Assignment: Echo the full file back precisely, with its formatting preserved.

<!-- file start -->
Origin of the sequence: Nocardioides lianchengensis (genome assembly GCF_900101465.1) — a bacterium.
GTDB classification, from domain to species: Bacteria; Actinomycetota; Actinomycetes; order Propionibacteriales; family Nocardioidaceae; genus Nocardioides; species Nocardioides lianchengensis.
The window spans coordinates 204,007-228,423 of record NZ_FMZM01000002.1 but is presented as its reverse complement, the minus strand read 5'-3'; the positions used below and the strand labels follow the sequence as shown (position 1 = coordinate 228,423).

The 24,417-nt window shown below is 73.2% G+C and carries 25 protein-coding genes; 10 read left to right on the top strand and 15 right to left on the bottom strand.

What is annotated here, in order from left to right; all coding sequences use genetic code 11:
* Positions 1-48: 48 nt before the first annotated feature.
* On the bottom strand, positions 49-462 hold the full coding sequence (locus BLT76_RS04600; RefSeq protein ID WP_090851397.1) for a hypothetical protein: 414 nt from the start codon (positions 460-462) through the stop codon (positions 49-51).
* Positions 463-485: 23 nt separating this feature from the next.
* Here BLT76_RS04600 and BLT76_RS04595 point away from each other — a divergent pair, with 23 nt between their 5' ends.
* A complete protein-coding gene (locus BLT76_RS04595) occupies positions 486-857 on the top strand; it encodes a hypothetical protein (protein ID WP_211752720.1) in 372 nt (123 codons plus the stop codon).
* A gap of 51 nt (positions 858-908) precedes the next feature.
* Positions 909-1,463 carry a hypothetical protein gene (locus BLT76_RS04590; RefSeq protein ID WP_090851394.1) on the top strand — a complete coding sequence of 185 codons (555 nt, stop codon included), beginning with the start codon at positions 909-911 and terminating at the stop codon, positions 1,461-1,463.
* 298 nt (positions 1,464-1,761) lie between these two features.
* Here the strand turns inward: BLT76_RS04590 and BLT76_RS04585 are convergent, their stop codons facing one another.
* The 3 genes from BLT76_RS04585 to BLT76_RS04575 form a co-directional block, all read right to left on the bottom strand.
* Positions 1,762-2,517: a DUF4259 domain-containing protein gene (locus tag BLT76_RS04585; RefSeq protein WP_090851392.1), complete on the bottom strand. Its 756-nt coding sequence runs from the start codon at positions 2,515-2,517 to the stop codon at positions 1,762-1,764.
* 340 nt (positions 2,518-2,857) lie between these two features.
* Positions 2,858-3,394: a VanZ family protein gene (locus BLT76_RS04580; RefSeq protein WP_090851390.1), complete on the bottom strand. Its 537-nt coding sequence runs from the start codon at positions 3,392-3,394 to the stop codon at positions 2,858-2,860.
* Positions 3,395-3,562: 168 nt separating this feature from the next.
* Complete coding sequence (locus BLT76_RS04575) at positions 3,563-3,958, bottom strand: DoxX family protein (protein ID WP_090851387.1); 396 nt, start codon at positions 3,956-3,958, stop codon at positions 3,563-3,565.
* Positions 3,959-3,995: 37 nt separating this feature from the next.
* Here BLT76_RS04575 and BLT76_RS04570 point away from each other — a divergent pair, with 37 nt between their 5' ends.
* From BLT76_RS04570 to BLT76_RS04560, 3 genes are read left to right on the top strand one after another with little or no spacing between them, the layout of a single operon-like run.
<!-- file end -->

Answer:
Origin of the sequence: Nocardioides lianchengensis (genome assembly GCF_900101465.1) — a bacterium.
GTDB classification, from domain to species: Bacteria; Actinomycetota; Actinomycetes; order Propionibacteriales; family Nocardioidaceae; genus Nocardioides; species Nocardioides lianchengensis.
The window spans coordinates 204,007-228,423 of record NZ_FMZM01000002.1 but is presented as its reverse complement, the minus strand read 5'-3'; the positions used below and the strand labels follow the sequence as shown (position 1 = coordinate 228,423).

The 24,417-nt window shown below is 73.2% G+C and carries 25 protein-coding genes; 10 read left to right on the top strand and 15 right to left on the bottom strand.

What is annotated here, in order from left to right; all coding sequences use genetic code 11:
* Positions 1-48: 48 nt before the first annotated feature.
* On the bottom strand, positions 49-462 hold the full coding sequence (locus BLT76_RS04600; RefSeq protein ID WP_090851397.1) for a hypothetical protein: 414 nt from the start codon (positions 460-462) through the stop codon (positions 49-51).
* Positions 463-485: 23 nt separating this feature from the next.
* Here BLT76_RS04600 and BLT76_RS04595 point away from each other — a divergent pair, with 23 nt between their 5' ends.
* A complete protein-coding gene (locus BLT76_RS04595) occupies positions 486-857 on the top strand; it encodes a hypothetical protein (protein ID WP_211752720.1) in 372 nt (123 codons plus the stop codon).
* A gap of 51 nt (positions 858-908) precedes the next feature.
* Positions 909-1,463 carry a hypothetical protein gene (locus BLT76_RS04590; RefSeq protein ID WP_090851394.1) on the top strand — a complete coding sequence of 185 codons (555 nt, stop codon included), beginning with the start codon at positions 909-911 and terminating at the stop codon, positions 1,461-1,463.
* 298 nt (positions 1,464-1,761) lie between these two features.
* Here the strand turns inward: BLT76_RS04590 and BLT76_RS04585 are convergent, their stop codons facing one another.
* The 3 genes from BLT76_RS04585 to BLT76_RS04575 form a co-directional block, all read right to left on the bottom strand.
* Positions 1,762-2,517: a DUF4259 domain-containing protein gene (locus tag BLT76_RS04585; RefSeq protein WP_090851392.1), complete on the bottom strand. Its 756-nt coding sequence runs from the start codon at positions 2,515-2,517 to the stop codon at positions 1,762-1,764.
* 340 nt (positions 2,518-2,857) lie between these two features.
* Positions 2,858-3,394: a VanZ family protein gene (locus BLT76_RS04580; RefSeq protein WP_090851390.1), complete on the bottom strand. Its 537-nt coding sequence runs from the start codon at positions 3,392-3,394 to the stop codon at positions 2,858-2,860.
* Positions 3,395-3,562: 168 nt separating this feature from the next.
* Complete coding sequence (locus BLT76_RS04575) at positions 3,563-3,958, bottom strand: DoxX family protein (protein ID WP_090851387.1); 396 nt, start codon at positions 3,956-3,958, stop codon at positions 3,563-3,565.
* Positions 3,959-3,995: 37 nt separating this feature from the next.
* Here BLT76_RS04575 and BLT76_RS04570 point away from each other — a divergent pair, with 37 nt between their 5' ends.
* From BLT76_RS04570 to BLT76_RS04560, 3 genes are read left to right on the top strand one after another with little or no spacing between them, the layout of a single operon-like run.